Historic lessons — When Intel employees figured that processors would sell “a lot of memories”

Marcio S Galli
2 min readDec 31, 2018


Intel, once a leader in the memory business, was able to go through strategic changes that gave them a leadership position in the computer processors category. This note highlights a special moment from Intel’s history — the moment when they figured that focusing on processors would give them a strategic position to the point of selling memories and other devices.

This note was based in the following panel, Intel Crush Panel, published by the Computer History Museum. Despite the amazing events presented, I am limiting my observations to the situation when they reached clarity about the microprocessor role.

I remember earlier, earlier years, whenever Mike Markkula was product manager of memory components. That’s what his job was. And he was telling me that we’ve got this new thing, called the 8008 at the time that was going to sell a lot of memory. So the whole idea of the microprocessor originally was it’s going to sell a lot of memory. McKenna @ Computer History Museum 2014. 28min45sec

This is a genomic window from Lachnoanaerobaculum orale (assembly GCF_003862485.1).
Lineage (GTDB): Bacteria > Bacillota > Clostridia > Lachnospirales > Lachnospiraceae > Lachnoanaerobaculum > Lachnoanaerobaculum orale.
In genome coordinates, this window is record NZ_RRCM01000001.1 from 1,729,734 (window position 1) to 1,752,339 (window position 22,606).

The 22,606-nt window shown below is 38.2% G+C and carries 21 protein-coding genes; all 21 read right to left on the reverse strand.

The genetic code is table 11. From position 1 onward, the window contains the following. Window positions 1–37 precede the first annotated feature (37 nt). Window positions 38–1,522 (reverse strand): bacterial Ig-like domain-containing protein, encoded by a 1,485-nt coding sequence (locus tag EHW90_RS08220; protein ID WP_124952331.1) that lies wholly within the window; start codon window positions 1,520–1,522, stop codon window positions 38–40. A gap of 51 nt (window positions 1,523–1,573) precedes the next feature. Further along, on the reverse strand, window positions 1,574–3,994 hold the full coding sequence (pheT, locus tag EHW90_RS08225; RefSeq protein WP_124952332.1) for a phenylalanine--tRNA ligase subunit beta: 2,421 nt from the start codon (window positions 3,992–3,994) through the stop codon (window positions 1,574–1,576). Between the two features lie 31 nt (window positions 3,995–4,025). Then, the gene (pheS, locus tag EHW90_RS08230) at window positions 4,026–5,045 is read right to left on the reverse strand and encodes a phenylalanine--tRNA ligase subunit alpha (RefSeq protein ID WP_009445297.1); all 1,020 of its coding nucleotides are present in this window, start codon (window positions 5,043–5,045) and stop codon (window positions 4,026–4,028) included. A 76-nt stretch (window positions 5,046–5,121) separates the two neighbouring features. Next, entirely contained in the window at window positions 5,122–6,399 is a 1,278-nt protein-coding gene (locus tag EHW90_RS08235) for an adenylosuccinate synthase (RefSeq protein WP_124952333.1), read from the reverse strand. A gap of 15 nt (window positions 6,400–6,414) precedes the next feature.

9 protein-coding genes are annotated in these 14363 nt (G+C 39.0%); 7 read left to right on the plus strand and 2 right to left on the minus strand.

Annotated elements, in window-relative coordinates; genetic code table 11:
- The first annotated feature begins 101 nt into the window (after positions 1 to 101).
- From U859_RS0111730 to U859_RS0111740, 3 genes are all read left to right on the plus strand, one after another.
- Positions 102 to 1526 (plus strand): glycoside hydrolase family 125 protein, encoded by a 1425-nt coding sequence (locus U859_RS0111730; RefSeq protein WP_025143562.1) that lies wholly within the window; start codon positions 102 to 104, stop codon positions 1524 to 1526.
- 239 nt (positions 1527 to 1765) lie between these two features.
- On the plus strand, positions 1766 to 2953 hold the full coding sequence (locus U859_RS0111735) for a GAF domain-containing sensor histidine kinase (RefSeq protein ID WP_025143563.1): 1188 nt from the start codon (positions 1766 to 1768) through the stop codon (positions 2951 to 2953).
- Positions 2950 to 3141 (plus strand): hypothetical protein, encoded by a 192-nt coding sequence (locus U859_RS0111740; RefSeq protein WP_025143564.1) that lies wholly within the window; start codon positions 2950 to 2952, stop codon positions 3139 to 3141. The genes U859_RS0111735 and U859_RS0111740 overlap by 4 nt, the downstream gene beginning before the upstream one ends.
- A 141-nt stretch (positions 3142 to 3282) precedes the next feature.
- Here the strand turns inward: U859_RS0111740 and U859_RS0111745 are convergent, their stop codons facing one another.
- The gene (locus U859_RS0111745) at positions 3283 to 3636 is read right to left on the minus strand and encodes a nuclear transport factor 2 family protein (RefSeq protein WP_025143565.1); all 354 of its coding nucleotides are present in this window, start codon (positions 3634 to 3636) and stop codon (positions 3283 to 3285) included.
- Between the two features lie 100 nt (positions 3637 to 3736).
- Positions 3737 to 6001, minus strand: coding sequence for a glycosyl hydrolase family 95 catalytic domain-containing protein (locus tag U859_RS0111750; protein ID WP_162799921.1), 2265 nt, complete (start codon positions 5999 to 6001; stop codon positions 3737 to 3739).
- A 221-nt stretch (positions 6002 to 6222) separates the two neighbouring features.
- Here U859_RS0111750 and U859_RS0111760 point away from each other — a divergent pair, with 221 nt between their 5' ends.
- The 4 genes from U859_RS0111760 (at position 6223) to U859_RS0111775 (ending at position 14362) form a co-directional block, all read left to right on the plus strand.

It’s crucial to recall Intel’s context at the time of this Operation Crush — that Intel moved away from being a leader in the memory business. They reached an inflection point in terms of learning: They were possibly on top of a category in development, surfacing the beginning.

The processor could have “legs,” meaning devices. This interoperation level would drive sales to all sorts of peripherals from the micro level to the macro level.

Therefore, the idea of a processor as an element that would sell more memories had nothing to do with them going back to sell memories. They would sell memories of partners this time (possibly the ones that took them out of the memory business in the first place — I am assuming).


Computer History Museum (2014). Intel Crush Panel. Mountain View, California. Retrieved from https://www.youtube.com/watch?v=xvCzdeDoPzg. See video transcript http://archive.computerhistory.org/resources/access/text/2015/09/102746836-05-01-acc.pdf